Whether your grandfather make you the owner of his record collection or the love for vinyl struck you accidently, you need to understand the difference between the New and Old while shopping for the turntable for the first time. Turntable has a long history, so it is quite difficult to determine by the look of the model whether it’s worth spending or it will cause you 33HPM (headaches per minute). But every trick has a solution, so this one’s also has a way out, if you follow the rules mentioned in this post.
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Rule #1: You’re Not Going to get it for Free
Thinking to stop by at a garage sales or a theft store and get lucky? Well the prices displayed by used record shops and theft stores are certainly worth paying a visit. Keeping in mind: what appears to be ready for the taking may not necessarily be ready for the playing. When you buy used record players, don’t just fall for the looks, identify what’s under the hood.
Most of the vintage turntables displayed at this places are probably 20 years old, or perhaps more than that. An they’re not going to get any younger. Typically, these record players have one or all of the following issues:
- Worn stylus
- Problem with the motor
- Speed issues
- Problem with the weight
- Problem with alignment
- Stretched or worn out belts
- Failing (or failed) mechanics
- And other wears and tears described by their previous owners.
So, the point is, you have to think about the quality and condition of the turntable while purchasing it. If you do take interest in any of the oldies, think about the work and expenses it will require to get back to its shape (well not entirely). High-performance vintage turntables are like gold in the sand. Most of the time they end up giving you headaches rather than pleasurable music. Why is it so?
Turntable mechanism has some delicate points that are meant to be in direct contact with the records. Then there are other components that affect the sound quality quite easily. As the record spins on the platter (the first component) the stylus (second component) runs over it. These are in direct contact with the record, and if they’re not in proper shape, there’s no need for anything to damage your favorite album.
A platter with alignment and spinning issues and a worn out stylus can make scratches, even cracks in your record. The spinning motor may have vibration issues that causes inappropriate pressure. As a result, not only the sound quality will be affected, but there’s a high chance of damages.
So, if you seem interested in vintage model, make sure you get the needle serviced or replaced by a professional before using the turntable. You also need to search the right person to fix the model; otherwise you’ll be wasting your money.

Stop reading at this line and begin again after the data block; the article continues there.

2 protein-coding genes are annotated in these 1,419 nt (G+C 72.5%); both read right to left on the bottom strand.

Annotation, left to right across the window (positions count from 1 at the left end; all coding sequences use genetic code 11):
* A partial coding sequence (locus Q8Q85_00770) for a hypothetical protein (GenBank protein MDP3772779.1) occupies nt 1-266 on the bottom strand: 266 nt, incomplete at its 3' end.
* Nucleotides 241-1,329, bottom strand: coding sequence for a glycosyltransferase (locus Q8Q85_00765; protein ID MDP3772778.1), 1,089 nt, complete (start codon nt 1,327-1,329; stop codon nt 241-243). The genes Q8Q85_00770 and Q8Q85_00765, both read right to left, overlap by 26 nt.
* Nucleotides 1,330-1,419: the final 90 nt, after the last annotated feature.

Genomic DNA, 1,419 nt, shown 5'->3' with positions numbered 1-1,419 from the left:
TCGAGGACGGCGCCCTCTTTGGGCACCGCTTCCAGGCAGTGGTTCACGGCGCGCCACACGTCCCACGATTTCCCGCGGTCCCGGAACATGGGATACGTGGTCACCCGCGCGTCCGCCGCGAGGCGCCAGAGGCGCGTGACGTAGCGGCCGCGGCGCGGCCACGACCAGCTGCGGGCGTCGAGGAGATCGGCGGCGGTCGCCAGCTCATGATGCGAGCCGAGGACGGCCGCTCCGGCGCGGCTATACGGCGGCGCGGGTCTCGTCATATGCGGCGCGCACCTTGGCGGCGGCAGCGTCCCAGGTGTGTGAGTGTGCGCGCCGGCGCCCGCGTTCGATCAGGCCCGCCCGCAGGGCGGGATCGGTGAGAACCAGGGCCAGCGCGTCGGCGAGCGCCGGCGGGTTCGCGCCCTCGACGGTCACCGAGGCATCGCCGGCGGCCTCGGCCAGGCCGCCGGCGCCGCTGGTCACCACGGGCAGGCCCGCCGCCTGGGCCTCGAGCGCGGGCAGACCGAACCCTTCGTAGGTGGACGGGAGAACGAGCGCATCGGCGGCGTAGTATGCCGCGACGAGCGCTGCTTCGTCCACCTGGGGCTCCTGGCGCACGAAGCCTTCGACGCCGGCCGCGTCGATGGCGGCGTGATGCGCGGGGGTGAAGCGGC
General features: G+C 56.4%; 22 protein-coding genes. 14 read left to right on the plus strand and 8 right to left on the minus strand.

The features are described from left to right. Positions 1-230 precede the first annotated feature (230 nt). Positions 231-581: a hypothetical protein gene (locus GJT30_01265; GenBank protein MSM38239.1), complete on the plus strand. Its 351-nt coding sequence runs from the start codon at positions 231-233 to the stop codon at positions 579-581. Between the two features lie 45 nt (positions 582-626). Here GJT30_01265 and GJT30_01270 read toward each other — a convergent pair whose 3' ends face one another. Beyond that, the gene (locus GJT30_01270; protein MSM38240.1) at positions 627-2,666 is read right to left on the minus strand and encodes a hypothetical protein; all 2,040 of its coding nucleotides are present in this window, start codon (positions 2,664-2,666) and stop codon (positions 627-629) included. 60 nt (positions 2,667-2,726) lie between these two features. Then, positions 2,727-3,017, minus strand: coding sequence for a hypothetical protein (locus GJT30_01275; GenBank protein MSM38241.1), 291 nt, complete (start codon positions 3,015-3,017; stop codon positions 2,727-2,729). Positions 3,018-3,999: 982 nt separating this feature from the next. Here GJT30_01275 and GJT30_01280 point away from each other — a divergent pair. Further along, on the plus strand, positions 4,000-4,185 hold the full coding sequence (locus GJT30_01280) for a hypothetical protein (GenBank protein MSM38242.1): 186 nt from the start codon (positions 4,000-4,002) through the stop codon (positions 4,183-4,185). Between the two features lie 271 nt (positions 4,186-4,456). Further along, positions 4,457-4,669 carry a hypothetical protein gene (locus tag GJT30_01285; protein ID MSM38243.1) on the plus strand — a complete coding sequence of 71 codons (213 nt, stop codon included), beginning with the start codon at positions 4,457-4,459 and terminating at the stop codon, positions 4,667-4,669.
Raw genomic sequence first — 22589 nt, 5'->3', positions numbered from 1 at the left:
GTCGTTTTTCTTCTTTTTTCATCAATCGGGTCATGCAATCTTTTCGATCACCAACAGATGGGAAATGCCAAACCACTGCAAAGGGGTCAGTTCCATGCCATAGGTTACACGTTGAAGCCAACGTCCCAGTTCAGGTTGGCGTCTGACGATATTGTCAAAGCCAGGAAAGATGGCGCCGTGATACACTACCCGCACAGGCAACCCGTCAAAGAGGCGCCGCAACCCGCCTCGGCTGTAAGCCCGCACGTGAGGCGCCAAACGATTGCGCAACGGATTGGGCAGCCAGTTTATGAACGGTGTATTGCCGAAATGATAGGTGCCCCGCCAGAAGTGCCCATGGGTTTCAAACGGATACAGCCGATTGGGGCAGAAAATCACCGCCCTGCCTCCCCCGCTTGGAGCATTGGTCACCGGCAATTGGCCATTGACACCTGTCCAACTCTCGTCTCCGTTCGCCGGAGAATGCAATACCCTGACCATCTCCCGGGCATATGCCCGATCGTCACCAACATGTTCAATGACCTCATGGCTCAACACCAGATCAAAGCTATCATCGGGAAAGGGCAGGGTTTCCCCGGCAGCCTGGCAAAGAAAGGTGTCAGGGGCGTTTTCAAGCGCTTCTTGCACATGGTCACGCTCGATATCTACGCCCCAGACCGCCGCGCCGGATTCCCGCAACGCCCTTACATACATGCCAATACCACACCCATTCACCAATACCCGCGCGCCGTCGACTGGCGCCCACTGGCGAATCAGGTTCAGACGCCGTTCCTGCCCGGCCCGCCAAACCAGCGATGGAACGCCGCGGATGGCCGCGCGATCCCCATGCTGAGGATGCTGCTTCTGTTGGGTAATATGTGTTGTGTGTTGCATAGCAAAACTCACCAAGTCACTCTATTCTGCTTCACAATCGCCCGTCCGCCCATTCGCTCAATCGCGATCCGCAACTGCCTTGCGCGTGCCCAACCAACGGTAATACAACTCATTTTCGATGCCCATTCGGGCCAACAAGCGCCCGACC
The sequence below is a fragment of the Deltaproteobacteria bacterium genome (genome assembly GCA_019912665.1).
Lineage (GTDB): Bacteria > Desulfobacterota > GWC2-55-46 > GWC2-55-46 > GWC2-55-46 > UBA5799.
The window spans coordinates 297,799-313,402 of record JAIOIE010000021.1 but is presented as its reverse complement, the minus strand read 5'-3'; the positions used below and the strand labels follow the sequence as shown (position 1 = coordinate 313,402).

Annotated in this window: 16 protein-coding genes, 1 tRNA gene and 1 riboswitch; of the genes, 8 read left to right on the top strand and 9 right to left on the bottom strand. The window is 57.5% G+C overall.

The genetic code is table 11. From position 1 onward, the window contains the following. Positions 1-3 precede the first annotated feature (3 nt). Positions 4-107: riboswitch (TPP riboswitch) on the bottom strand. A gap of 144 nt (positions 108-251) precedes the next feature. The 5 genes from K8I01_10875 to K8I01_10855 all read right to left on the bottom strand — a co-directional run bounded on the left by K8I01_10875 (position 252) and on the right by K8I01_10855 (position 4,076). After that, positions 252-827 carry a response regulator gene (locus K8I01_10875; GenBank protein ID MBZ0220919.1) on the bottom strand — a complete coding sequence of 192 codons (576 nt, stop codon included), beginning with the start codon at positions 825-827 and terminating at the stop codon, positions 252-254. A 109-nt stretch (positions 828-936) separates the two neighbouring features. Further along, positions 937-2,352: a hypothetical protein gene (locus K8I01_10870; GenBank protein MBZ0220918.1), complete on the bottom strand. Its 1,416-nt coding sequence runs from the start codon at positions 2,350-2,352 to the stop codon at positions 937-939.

After all the expenses and replacements, what seemed like a good purchase at $50, will turn out to be a $200 machine, and you can always get a new one within this price range. The point is, for a good listening experience, you need to spend a little more than your budget as one-time investment.
Rule #2: All Turntables Are Not Equal
It is a reality that some vintage turntables do sound better than some modern-day models. Such as a small TLC has far better sound than a $150 turntable of the present. But that doesn’t mean you should buy a turntable where you often buy jeans from.
The Cheap Models
Some modern day turntables (the cheap ones) have all-plastic design and the parts are glued. That means:
- If you want to replace the cartridge or find someone to service these turntables, you may not succeed.
- You’d have already comprised over sound quality, given that the cheap-built cannot support high precision sound.
- Most of them have shorter tonearms and the anti-skate is absent as well, more than enough to damage your records.
So, keep away from those retro aesthetic turntables that will make you disappointed.
Should You Go For the High-Profile Ones Then?
Okay, so you have a large budget and you’re after those priced commodities, like Linn LP-12 or Thorens TD-124 and many others. They have no such performance issues, but you’ll find them less than your expectations given that you’ve paid so much for them. These items are normally overpriced because:
- Most of the audiophiles are after them
- There are some overwhelmingly positive online reviews about them, all to make leave you in a fix after you’ve bought and played them, and experienced the sound by yourself.
In the past few years, there has been a lot of advancements and improvements in turntables with sound quality being subjective. The labor cost isn’t as high as it used to be 20 years ago. Add computerized engineering into it and you get a fairly priced turntable that offers a really good value for money.
So, you can get your hands on entry-level turntables, such as Pro-Ject, at $300. It produces natural and crystal clear sound that you cannot listen with older turntables.
Rule #3: What’s Important for You as a Starter?
For Vintage Models
There are some people who like to dig deep and spend on a used model, just to make it their own. But this doesn’t happen instantly, as they keep on searching for better components to extract the best sound out of their records. They learn with time and patience, and that’s what you can do too. There are some good models out there that have good sound quality. All they need is time and money to refurbish them.
For New Models
Modern-day record players are far more convenient and reliable. They also have a good life expectancy – 30 years life span, which is quite long. Then, at your local record shop, you have an option to try a few yourself before purchasing the right mechanism. So, as long as you’re willing to make a long term investment, the new turntable models are ideal for you.